New camera, new possibilities. Quotes + Photos.
Grand Canyon Rim-to-Rim-to-Rim. Required visit to Mecca for ultrarunners. 42 miles. 11,500 vertical feet. Across the Grand Canyon to the North Rim…then back. Kaibab Trail. In company with best in the biz, Joe Joe and TK (ran it sub 7-hours, what?) + Joe’s Uncle Dave (aka Uncle Boss). Took over 15 hours. Slow, meditative crossing. Full day enveloped in this gaping fantasy chasm. Most visuals snapped by the one and only Alpine Works. No one today inhabiting the intersection of Artist and Athlete quite like Joe can. Period.
Photo update of 70-mile crossing of the entire Baja Sur Peninsula, Mexico on foot in one day. Protest run joined by many to raise awareness and resistance against open-pit mining plans in the Sierra de la Laguna Mountains.
70 Miles. 9,000ft vertical. 18+ hours. Gulf to the Pacific. One day. First-ever recorded attempt. Joined by over 50 runners + hundreds in support. Runners, walkers, cyclists, police escorts, ambulances, huge crowds, film crew, running crew. Attacked by wasps, dogs, falling rocks. Perma-cramping. Some preliminary media coverage before (one and two and three) and after the race. Short documentary film in production now, due at the end of May. Full story coming soon. Some snapshots of one of the single-most powerful, moving days of my entire life.
Did you see it? Have you seen the green flash? You know, that split-second moment when retreating Sun cannonballs into Sea delivering a cosmic wink, celestial eyelashes flapping emerald firework. How did you miss that? It was right there. Perhaps you looked too early. Gotta be careful, you’ll pan-fry your damn eyeballs and then you bet your bottom dollar no one’s ever seen ‘em a green flash through an eye patch.
No one sees a flash through an eye patch.
Sea Turtle Nest Excavator. Member of Agua Vale Mas Que Oro, organizing 70-mile Transpeninsula pedestrian protest with local activists against cataclysmic Canadian gold mining operations. March 21st. Hasta La Victoria, Siempre. Befriended two young Aussie travelers. Hours exploring trails and land. Cardon Catcus. Ocotillo. Torote. Palo de Arco. Picaya Dulce. Todos Santos Music Festival. Took Ben Gibbard, lead singer for Death Cab for Cutie/Postal Service, on 14 miles of Baja singletrack. Solid foot traveller. Sat with REM lead singer and artist Michael Stipes for a chat. Offering weekly trail running classes in town. Wednesdays, 3:30pm. Forget money, only trades/gifts accepted. Get creative. Helping conceptual design for “huerta” ecology center development near town. Giving yoga one last chance. Ukulele progress, one and two new songs. Apprenticing with neighbor to learn biodynamic gardening practices. Graduate applications in. And I wait.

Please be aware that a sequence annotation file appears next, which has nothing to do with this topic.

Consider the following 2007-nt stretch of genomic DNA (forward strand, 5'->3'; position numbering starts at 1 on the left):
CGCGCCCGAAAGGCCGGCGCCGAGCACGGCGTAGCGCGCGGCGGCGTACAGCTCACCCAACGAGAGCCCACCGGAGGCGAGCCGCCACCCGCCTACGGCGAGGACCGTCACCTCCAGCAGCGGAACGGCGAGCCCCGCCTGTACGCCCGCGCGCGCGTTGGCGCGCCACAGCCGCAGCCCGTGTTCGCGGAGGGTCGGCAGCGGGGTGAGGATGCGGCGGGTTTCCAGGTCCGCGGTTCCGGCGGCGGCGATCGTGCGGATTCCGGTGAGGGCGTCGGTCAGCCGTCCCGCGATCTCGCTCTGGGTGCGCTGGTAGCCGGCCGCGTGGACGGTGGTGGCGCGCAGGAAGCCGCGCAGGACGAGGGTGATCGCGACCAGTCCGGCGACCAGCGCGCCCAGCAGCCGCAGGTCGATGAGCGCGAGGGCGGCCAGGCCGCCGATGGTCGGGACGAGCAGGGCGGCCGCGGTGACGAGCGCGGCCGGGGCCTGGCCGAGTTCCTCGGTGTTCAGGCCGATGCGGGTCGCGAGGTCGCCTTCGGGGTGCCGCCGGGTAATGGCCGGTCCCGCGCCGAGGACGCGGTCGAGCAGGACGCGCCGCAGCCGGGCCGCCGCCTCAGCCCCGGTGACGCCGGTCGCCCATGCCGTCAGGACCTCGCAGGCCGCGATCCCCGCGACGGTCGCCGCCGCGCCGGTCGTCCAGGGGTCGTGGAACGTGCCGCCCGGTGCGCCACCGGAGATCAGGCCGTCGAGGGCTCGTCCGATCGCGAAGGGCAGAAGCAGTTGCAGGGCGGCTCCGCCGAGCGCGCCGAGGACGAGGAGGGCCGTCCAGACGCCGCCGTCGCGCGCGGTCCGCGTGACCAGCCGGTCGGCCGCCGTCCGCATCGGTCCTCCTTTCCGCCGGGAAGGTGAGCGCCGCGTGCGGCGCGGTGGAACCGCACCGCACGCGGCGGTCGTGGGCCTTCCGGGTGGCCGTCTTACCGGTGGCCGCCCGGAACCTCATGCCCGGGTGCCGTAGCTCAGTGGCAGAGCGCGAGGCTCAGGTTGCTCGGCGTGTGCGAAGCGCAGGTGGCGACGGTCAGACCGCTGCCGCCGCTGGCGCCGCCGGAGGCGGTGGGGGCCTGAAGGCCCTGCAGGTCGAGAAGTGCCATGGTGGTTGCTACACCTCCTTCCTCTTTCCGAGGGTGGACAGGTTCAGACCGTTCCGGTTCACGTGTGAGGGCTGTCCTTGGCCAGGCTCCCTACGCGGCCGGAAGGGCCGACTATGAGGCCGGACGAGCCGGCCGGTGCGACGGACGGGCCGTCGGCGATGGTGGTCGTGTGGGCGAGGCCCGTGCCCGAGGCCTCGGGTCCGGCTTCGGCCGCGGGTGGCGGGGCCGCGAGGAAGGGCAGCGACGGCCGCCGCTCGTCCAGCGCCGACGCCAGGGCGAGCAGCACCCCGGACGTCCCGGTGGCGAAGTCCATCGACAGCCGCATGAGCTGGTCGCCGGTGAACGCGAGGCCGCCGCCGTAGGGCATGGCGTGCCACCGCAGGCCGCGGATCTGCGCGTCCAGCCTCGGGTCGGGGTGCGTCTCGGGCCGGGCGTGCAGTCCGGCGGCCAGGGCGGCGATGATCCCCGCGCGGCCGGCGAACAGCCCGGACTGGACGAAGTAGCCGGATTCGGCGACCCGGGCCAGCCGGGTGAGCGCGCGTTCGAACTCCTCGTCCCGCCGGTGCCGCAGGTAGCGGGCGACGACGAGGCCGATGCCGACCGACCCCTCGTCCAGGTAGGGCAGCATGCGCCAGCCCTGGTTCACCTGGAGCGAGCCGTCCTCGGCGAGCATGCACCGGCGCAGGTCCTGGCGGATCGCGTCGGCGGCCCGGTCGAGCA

Anxious. Excited. Confident. Ready. Free.
Photos accompanied by music and favorite quotes from Jay Griffith’s Wild: An Elemental Journey. Delicious book. Don’t die before reading this one.
“Nomadism is like an original fire in our wild minds; we stole it from the gods, and we made it our own, leaping to new places, quickening to motion, curious and light as flame. The keen urge has never left us to take a flinting tent and fling it under the stars, then swing on, on at dawn, on an elemental journey. That is how to burn most brightly. That is how to catch like wildfire.”
Currently in Todos Santos, Mexico. One month in. Simple living, daily love affairs with sea and mountain. Studying. Writing. Creating. Connecting with community. Contact! Contact!
Its evening, and the ocean floats red.
Corneas crawling through linen forts
Of blankets crimson.
Hermit peers West, emotional heat.
To honor the demise of Sacred Sky Fire;
Toast soft buttery soul beneath.
Gray and Humpback Grace,
Still breaching, lunging, playing;
Old Faithfuls of the Sea,
Exhalations powerful, resonant.
Breath Deep. Breath Now.
Hatched Olive Ridley,
Mere minutes into life;
Time has come Brave One!
Enter Wave, Enter Mystery.
Welcome Life, now face Death.
Charge ho! Heave! Heave!
Follow current. Trust its tug.
Reds swallowed whole
By eclipsing twilight diamonds.
Nature, Grand Alchemist.
Turning East, to honor mountain jigsaw;
Barefoot sandy signatures,
Animal stamp collections
Of wandering Horse hoof, furtive Jackrabbit,
And callused feet.
Enter the deep end.
Melting into wondrous waves of Unknown.
Here now, accessible and available fully
To see what lives
Just beyond the breakers.